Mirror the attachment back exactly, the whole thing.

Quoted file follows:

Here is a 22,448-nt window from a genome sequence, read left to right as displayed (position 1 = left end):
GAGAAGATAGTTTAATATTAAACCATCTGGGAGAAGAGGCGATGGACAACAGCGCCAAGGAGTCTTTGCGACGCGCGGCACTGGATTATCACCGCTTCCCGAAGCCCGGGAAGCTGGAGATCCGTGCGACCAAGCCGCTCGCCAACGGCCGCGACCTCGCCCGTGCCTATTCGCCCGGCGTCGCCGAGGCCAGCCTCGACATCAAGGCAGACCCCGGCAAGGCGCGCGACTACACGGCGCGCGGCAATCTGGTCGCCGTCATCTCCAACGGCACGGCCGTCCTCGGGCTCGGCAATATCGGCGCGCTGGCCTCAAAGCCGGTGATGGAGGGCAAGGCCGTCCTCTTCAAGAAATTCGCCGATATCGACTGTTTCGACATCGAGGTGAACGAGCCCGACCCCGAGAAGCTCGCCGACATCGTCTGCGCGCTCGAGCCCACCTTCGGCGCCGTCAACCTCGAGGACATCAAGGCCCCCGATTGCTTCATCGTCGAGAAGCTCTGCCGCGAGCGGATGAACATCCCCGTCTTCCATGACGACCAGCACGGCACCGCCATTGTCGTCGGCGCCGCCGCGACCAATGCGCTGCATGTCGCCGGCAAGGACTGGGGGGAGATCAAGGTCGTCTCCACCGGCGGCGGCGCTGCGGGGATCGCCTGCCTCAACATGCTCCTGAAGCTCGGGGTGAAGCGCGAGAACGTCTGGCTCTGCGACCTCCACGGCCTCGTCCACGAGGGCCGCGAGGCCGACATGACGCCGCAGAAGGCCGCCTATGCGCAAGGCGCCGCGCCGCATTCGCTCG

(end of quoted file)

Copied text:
Here is a 22,448-nt window from a genome sequence, read left to right as displayed (position 1 = left end):
GAGAAGATAGTTTAATATTAAACCATCTGGGAGAAGAGGCGATGGACAACAGCGCCAAGGAGTCTTTGCGACGCGCGGCACTGGATTATCACCGCTTCCCGAAGCCCGGGAAGCTGGAGATCCGTGCGACCAAGCCGCTCGCCAACGGCCGCGACCTCGCCCGTGCCTATTCGCCCGGCGTCGCCGAGGCCAGCCTCGACATCAAGGCAGACCCCGGCAAGGCGCGCGACTACACGGCGCGCGGCAATCTGGTCGCCGTCATCTCCAACGGCACGGCCGTCCTCGGGCTCGGCAATATCGGCGCGCTGGCCTCAAAGCCGGTGATGGAGGGCAAGGCCGTCCTCTTCAAGAAATTCGCCGATATCGACTGTTTCGACATCGAGGTGAACGAGCCCGACCCCGAGAAGCTCGCCGACATCGTCTGCGCGCTCGAGCCCACCTTCGGCGCCGTCAACCTCGAGGACATCAAGGCCCCCGATTGCTTCATCGTCGAGAAGCTCTGCCGCGAGCGGATGAACATCCCCGTCTTCCATGACGACCAGCACGGCACCGCCATTGTCGTCGGCGCCGCCGCGACCAATGCGCTGCATGTCGCCGGCAAGGACTGGGGGGAGATCAAGGTCGTCTCCACCGGCGGCGGCGCTGCGGGGATCGCCTGCCTCAACATGCTCCTGAAGCTCGGGGTGAAGCGCGAGAACGTCTGGCTCTGCGACCTCCACGGCCTCGTCCACGAGGGCCGCGAGGCCGACATGACGCCGCAGAAGGCCGCCTATGCGCAAGGCGCCGCGCCGCATTCGCTCG